15 Top natural disasters!Why The Number Of Disasters Increasing almost triple within 20 years?

Top Natural Disasters

Every year the number of natural disasters is increasing at a very alarming rate. We are facing so many sad incidents about disasters. Starting from ice melting to avalanches, droughts to cyclones, our mother earth goes to big disasters.

The frequency of disasters increased manifold due to humans causing harm to the ecosystems. Among all these disasters, some disaster shook the whole world and humbled humanity. Nature vented out its anger on us.

Let us introduce you to the 15 top natural disasters of all time. These disasters were the headlines of worldwide and we all need to know these.

Get all you need to know about 15 worst disasters and how we recovered from those?

We also included some survival tips or Do’s and Don’ts’s while you face a disaster.

Happy reading and stay tuned for more!

Top Natural Disasters


15 List Of Top Natural Disasters: That Shook The World!!

  1. Tōhoku Earthquake and Tsunami 2011
  2. Central China Floods, 1931
  3. Indian Ocean Earthquake and Tsunami, 2004
  4. Hurricane Katrina, 2005 
  5. Mozambique Flood, 2000
  6. European Heat Wave, 2003
  7. East African Drought, 2011
  8. Afghanistan Blizzard, 2008
  9. New Zealand Earthquake, 2011
  10. Bhola Cyclone, 1970
  11. Tangshan Earthquake, 1976
  12. The Daulatpur–Saturia, Bangladesh Tornado, 1989
  13. Huascarán Avalanche, Peru, 1962
  14. The Amazonian Forest Fire, 2019
  15. Australian Bushfire, 2019

Erratic and extreme weather might occur anytime anywhere and this world has faced it many times. Even if you are a resident of the most remote area in the world, you will surely be familiar with disasters happening around you. As we continued to cause global warming with a huge amount of emissions every day, nature vented out its anger and humbled us by showing devastating disasters.

All types of anthropological actions leave the ineradicable imprint on nature, whether we want to or not. Experts emphasize widely on approximating the extent of human association to the incidence of natural cataclysms. Several people still distrust that mankind can sway nature to that extent; however, statistics claim the opposite.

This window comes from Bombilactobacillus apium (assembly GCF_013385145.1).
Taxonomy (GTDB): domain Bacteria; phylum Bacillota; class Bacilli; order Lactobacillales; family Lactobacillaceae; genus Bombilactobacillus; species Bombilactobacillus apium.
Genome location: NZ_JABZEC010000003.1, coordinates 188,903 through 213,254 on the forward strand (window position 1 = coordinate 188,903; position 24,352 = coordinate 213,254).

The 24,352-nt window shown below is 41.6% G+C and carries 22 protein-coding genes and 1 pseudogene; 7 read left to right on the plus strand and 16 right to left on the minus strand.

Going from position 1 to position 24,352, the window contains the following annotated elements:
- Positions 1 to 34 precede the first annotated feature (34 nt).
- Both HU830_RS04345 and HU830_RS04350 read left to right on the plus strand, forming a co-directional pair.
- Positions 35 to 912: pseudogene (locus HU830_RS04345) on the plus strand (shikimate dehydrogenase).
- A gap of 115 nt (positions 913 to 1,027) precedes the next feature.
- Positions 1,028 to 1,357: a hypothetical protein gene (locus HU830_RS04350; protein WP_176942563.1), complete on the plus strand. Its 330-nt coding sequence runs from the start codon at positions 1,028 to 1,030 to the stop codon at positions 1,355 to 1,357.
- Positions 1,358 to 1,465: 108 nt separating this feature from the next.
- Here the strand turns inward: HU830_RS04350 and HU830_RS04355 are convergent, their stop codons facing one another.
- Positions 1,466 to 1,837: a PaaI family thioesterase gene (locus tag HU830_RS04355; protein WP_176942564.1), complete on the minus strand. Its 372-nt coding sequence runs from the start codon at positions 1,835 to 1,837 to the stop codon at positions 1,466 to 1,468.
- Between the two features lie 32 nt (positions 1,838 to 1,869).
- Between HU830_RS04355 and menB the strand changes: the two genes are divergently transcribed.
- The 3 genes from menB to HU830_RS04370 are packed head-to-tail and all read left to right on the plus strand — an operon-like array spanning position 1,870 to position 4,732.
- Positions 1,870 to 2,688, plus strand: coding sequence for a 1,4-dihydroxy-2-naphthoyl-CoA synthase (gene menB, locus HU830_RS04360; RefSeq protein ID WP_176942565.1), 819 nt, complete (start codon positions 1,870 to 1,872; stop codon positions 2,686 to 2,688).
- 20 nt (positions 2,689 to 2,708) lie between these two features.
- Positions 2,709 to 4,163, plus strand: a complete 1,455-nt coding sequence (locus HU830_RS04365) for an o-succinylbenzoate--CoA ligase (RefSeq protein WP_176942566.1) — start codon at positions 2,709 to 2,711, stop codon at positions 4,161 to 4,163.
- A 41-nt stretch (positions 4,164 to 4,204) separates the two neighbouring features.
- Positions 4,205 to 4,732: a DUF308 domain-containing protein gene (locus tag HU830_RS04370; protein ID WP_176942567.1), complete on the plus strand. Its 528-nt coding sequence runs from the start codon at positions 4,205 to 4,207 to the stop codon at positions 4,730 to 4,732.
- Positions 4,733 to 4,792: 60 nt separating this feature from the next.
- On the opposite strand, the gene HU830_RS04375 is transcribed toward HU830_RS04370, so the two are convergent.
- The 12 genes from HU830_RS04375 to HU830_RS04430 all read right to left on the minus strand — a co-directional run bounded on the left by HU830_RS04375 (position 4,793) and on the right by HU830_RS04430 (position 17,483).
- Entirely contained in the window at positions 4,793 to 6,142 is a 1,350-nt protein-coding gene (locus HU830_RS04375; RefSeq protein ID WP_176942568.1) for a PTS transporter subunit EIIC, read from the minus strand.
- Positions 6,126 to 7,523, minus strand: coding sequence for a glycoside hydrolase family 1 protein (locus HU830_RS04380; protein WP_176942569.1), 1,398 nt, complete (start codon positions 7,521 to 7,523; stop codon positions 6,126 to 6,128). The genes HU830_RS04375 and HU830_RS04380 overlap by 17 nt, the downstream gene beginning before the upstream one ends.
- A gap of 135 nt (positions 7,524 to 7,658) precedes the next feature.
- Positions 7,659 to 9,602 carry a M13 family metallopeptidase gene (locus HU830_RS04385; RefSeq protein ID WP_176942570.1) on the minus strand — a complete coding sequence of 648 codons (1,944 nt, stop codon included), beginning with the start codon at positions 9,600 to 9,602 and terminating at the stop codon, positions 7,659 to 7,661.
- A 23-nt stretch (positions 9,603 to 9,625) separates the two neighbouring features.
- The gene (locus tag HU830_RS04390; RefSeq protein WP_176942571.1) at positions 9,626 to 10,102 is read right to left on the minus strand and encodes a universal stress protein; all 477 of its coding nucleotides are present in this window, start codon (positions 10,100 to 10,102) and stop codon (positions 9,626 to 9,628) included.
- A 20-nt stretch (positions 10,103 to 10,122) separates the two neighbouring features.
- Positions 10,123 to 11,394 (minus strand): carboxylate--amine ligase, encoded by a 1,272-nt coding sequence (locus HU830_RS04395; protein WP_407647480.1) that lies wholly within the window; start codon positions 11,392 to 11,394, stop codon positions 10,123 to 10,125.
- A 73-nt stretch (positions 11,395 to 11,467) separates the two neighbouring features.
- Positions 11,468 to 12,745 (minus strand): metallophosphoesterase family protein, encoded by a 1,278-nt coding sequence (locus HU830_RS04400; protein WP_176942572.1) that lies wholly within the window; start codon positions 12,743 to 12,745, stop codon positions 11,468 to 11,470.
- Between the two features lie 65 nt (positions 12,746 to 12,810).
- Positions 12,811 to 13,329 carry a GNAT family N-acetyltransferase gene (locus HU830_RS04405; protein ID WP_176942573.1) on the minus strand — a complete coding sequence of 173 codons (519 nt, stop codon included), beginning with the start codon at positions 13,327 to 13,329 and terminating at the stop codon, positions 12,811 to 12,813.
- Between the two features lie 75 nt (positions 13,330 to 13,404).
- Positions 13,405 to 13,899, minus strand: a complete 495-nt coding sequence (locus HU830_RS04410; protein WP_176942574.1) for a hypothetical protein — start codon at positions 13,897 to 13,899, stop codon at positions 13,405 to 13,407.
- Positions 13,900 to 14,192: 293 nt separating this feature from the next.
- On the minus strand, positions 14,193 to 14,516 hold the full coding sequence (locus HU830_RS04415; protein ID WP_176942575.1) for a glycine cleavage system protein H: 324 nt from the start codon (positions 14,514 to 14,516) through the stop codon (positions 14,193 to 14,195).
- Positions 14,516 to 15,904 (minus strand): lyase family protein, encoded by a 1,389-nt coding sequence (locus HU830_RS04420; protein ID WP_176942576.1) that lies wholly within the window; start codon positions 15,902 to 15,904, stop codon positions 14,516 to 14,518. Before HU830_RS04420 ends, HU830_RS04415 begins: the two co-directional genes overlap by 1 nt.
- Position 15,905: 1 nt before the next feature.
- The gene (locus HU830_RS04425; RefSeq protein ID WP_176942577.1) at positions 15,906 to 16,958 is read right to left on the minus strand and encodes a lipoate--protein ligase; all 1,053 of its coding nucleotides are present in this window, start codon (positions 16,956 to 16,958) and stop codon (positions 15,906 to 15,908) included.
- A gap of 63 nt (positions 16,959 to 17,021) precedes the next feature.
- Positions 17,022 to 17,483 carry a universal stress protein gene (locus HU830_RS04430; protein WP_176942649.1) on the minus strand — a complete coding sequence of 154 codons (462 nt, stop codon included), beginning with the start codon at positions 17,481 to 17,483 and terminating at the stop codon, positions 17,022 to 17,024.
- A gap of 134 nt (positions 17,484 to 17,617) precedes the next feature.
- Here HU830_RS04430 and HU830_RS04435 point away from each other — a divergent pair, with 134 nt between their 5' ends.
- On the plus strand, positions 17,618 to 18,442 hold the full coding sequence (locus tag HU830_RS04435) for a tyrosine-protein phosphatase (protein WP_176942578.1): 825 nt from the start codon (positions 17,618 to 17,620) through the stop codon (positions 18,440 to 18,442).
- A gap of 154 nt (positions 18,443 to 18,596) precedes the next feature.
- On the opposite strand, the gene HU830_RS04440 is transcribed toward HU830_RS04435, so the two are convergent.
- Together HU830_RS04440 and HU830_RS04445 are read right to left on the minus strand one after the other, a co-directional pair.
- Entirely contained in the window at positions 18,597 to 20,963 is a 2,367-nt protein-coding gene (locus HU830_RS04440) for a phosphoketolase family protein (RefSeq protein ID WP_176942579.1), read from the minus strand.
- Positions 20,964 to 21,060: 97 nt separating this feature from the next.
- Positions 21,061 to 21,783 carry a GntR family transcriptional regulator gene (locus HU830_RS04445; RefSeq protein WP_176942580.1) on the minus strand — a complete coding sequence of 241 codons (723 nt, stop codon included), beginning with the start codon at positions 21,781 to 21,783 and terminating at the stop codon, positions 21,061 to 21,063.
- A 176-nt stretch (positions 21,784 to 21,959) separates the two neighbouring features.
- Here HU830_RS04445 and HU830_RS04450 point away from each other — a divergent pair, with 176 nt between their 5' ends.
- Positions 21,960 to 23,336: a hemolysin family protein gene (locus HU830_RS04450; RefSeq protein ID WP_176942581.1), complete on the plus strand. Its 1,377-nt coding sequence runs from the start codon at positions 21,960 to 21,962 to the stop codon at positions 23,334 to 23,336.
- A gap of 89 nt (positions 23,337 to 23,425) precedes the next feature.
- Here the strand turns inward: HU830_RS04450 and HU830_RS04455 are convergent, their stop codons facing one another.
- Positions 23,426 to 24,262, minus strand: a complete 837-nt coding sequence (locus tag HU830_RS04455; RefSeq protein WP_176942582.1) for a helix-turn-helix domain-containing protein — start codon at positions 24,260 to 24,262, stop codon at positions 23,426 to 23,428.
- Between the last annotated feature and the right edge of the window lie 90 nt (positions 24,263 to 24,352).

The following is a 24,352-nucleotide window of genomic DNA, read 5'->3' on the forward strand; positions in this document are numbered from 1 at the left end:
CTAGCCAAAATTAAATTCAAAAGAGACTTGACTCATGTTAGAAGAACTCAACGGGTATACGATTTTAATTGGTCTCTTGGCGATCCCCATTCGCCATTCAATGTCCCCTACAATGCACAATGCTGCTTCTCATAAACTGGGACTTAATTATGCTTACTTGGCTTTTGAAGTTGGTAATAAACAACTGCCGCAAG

The number and frequency of reported natural adversities upsurges every year. One of the causes for it is the growth of the data collection methods and raising awareness of different agencies that actively search for information about natural disasters.

Deforestation, agriculture, unplanned exponential urban development and destruction of natural wetlands rank amongst the most contributing factors to the problem.
Adaptation and Mitigation are possible ways to deal with natural disasters but with limited resources and increasing issues such as population growth, will the subtle policy changes be enough? Do you know how we survived those till today? Let us know all about these here!
At first, let’s have a very harsh but true facts of our top 15 worst natural disasters –

#1. Tōhoku, Japan Earthquake and Tsunami, 2011: Fourth largest earthquake in history :

Japan Earthquake and Tsunami

An Earthquake hit the East Coast of Japan 231 miles northeast of Tokyo in March 2011, causing a tsunami with 30-foot waves.

The tsunami-damaged nuclear reactors in the area and 100,000 people were evacuated from their homes to avoid radiation poisoning. The earthquake claims 15,893 lives causing an estimated 25 trillion yen ($300 billion) in damages.


#2. Central China Floods, 1931- Millions stuck and dead!!

The Central China floods that occurred in July and August 1931 are considered by many to be the greatest natural disaster in history, killing 3.7 million people in total from either drowning, disease or starvation.